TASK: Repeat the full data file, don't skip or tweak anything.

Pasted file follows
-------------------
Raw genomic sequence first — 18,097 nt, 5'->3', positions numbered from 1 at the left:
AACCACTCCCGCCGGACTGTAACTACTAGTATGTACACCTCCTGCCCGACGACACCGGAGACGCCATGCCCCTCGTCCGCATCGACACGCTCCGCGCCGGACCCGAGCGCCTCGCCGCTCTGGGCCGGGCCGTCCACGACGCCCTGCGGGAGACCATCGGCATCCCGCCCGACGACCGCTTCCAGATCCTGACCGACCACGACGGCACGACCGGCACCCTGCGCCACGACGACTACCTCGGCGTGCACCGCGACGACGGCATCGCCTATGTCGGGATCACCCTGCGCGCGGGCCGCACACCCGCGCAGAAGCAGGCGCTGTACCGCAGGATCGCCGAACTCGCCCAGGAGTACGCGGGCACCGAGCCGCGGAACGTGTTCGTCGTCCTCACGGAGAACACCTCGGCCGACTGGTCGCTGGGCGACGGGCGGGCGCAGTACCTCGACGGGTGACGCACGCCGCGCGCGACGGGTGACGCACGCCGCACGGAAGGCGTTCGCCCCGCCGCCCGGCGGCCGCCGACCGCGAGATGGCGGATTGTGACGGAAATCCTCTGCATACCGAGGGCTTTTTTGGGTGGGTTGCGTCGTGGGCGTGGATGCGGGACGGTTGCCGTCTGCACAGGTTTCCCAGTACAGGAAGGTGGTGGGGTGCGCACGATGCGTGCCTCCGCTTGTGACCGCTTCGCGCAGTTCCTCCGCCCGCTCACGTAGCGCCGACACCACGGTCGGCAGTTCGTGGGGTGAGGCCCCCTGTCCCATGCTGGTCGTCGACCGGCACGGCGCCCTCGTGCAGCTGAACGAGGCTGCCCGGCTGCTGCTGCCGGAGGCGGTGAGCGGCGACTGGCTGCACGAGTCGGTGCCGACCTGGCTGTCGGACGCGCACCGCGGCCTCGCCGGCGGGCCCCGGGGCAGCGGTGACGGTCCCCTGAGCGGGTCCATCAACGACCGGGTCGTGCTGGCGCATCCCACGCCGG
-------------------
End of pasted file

Raw genomic sequence first — 18,097 nt, 5'->3', positions numbered from 1 at the left:
AACCACTCCCGCCGGACTGTAACTACTAGTATGTACACCTCCTGCCCGACGACACCGGAGACGCCATGCCCCTCGTCCGCATCGACACGCTCCGCGCCGGACCCGAGCGCCTCGCCGCTCTGGGCCGGGCCGTCCACGACGCCCTGCGGGAGACCATCGGCATCCCGCCCGACGACCGCTTCCAGATCCTGACCGACCACGACGGCACGACCGGCACCCTGCGCCACGACGACTACCTCGGCGTGCACCGCGACGACGGCATCGCCTATGTCGGGATCACCCTGCGCGCGGGCCGCACACCCGCGCAGAAGCAGGCGCTGTACCGCAGGATCGCCGAACTCGCCCAGGAGTACGCGGGCACCGAGCCGCGGAACGTGTTCGTCGTCCTCACGGAGAACACCTCGGCCGACTGGTCGCTGGGCGACGGGCGGGCGCAGTACCTCGACGGGTGACGCACGCCGCGCGCGACGGGTGACGCACGCCGCACGGAAGGCGTTCGCCCCGCCGCCCGGCGGCCGCCGACCGCGAGATGGCGGATTGTGACGGAAATCCTCTGCATACCGAGGGCTTTTTTGGGTGGGTTGCGTCGTGGGCGTGGATGCGGGACGGTTGCCGTCTGCACAGGTTTCCCAGTACAGGAAGGTGGTGGGGTGCGCACGATGCGTGCCTCCGCTTGTGACCGCTTCGCGCAGTTCCTCCGCCCGCTCACGTAGCGCCGACACCACGGTCGGCAGTTCGTGGGGTGAGGCCCCCTGTCCCATGCTGGTCGTCGACCGGCACGGCGCCCTCGTGCAGCTGAACGAGGCTGCCCGGCTGCTGCTGCCGGAGGCGGTGAGCGGCGACTGGCTGCACGAGTCGGTGCCGACCTGGCTGTCGGACGCGCACCGCGGCCTCGCCGGCGGGCCCCGGGGCAGCGGTGACGGTCCCCTGAGCGGGTCCATCAACGACCGGGTCGTGCTGGCGCATCCCACGCCGG